At this point, you can chat in Thai with girls. Use a Thai keyboard and practice your writing everyday. Chat only in Thai with the girls. This takes some time, as even today, I'm slightly under 50 WPM when typing in Thai. At many times through your journey, you will realize how a teacher was an important asset.

Remember: All consonant / vowel / tone mark data fits on a single sheet of paper. Only one data page to remember and you can pronounce every single word in the Thai alphabet. That's why you shouldn't spend more than a total of 100 hours on learning the writing system.

That's not all. This is the end of month 5, let's move on!

4) Reading texts

After the 5th month, you will be at the level of writing simple dictations. You will also be able to write texts describing your holiday, etc. and you will be able to read one-page Thai texts talking about various subjects.

Months 6 and 7 should be dedicated to that. Write texts, read texts, go on dates with girls, fuck only in Thai (speaking Thai doesn't defeat LMR faster, unfortunately), watch TV, practice typing. It's not time to stop studying yet, as you are in the best part: you are actually able to write your thoughts in Thai without any problem, and you are just improving.

If you are studying in a government-approved school, your teacher should ask you to write texts as homework (normally 1 page is the norm, I've got comments from various students from different schools), and evaluate your spelling / tone marks / etc. If you are studying on your own, then you should try to write things by yourself and ask a Thai person to correct you. When I used to do my homework, I sent a picture of my page to 3-4 girls to make sure that no mistake was left uncorrected.

So moving forward in time: month 7 is over. You've been studying for more than half a year, and seeing tremendous results. You are technically able to stop studying, but if you plan on living here in the long term, there is one final step.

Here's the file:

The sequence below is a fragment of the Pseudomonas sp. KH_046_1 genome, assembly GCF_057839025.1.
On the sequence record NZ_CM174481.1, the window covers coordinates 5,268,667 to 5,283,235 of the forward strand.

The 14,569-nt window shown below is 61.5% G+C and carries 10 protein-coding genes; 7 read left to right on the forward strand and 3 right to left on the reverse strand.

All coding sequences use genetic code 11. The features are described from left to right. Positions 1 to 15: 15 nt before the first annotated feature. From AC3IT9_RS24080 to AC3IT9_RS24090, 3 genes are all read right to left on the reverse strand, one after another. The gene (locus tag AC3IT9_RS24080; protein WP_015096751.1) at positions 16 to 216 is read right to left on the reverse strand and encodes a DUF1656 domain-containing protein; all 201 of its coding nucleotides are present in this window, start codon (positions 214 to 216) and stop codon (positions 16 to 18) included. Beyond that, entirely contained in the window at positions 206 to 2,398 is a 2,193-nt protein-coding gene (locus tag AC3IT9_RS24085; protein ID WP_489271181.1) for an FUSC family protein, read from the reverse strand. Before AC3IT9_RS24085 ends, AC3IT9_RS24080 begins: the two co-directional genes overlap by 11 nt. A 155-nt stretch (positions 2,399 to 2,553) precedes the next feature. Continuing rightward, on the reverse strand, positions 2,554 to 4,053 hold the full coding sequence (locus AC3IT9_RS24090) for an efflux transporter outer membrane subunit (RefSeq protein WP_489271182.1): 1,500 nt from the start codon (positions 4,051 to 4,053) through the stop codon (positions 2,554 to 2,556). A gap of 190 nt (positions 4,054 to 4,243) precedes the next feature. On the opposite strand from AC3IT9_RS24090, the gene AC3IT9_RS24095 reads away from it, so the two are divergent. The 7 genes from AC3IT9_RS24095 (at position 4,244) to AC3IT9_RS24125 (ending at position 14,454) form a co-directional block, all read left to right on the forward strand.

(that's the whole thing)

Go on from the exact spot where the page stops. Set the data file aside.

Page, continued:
5) Final step: getting your Ministry of Education language proficiency certificate

Many schools offer a government exam preparation class. This is seriously a big step ahead, and I recommend you take some other advances classed (business, culture, politics, etc.) for 2-3 months before you attempt to grab the bull by the horns and take the final class. At my school, this is an intensive 3-month course that aims to prepare us for the final exam (this year, it will be on November 28th, and I will be taking it). The final exam is in 4 parts:
- Speaking: You have to make a 10-minute monologue in front of an examinator
- Listening: You listen to a "story" on the radio, and get questioned on it
- Writing: You have to write an essay about whatever subject the examinator chooses
- Reading: You read various texts, and have to answer questions

I am currently in month 9 of my studies. I am able to write essays, describe various religions ceremonies, explain science facts, read texts related to history and various topics. That's only 9 months, and every student who followed the same path was able to do it, so I have nothing special. I just followed the system in place.

The exam will give you a grade from 1 (kid level) to 6 (doctorate level) on each of the 4 disciplines. You need a total of 12 points to pass. Those 12 points can be split any way you want. You can get 6 in writing and 2 everywhere else, and still pass, but the chances of scoring 5 and above on a given discipline are extremely low. Focus on getting 3-4 everywhere.

Let's say that you passed the exam: you get your official certification. Go ahead and apply for a job, work permit, show, or anything that requires you to speak Thai, and you're automatically ahead 90% of other applicants.

Hope that helps! Any feedback is welcome.

Optimist: "The glass is half full." Pessimist: "The glass is half empty." Feminist: "The glass has been raped."
Flags: 5

Team Appetizers | Team Numerical Scale

Living in Thailand, enjoying life, making money, not interested in Western woman, not giving a fuck about millenial problems, addicted to rawdogging.
#NoHymenNoDiamond #PoppedCherryDontMarry #RealMenDontDateSingleMoms
10-26-2015 05:23 AM
Find all posts by this user Like Post Quote this message in a reply
[-] The following 20 users Like Rawmeo's post: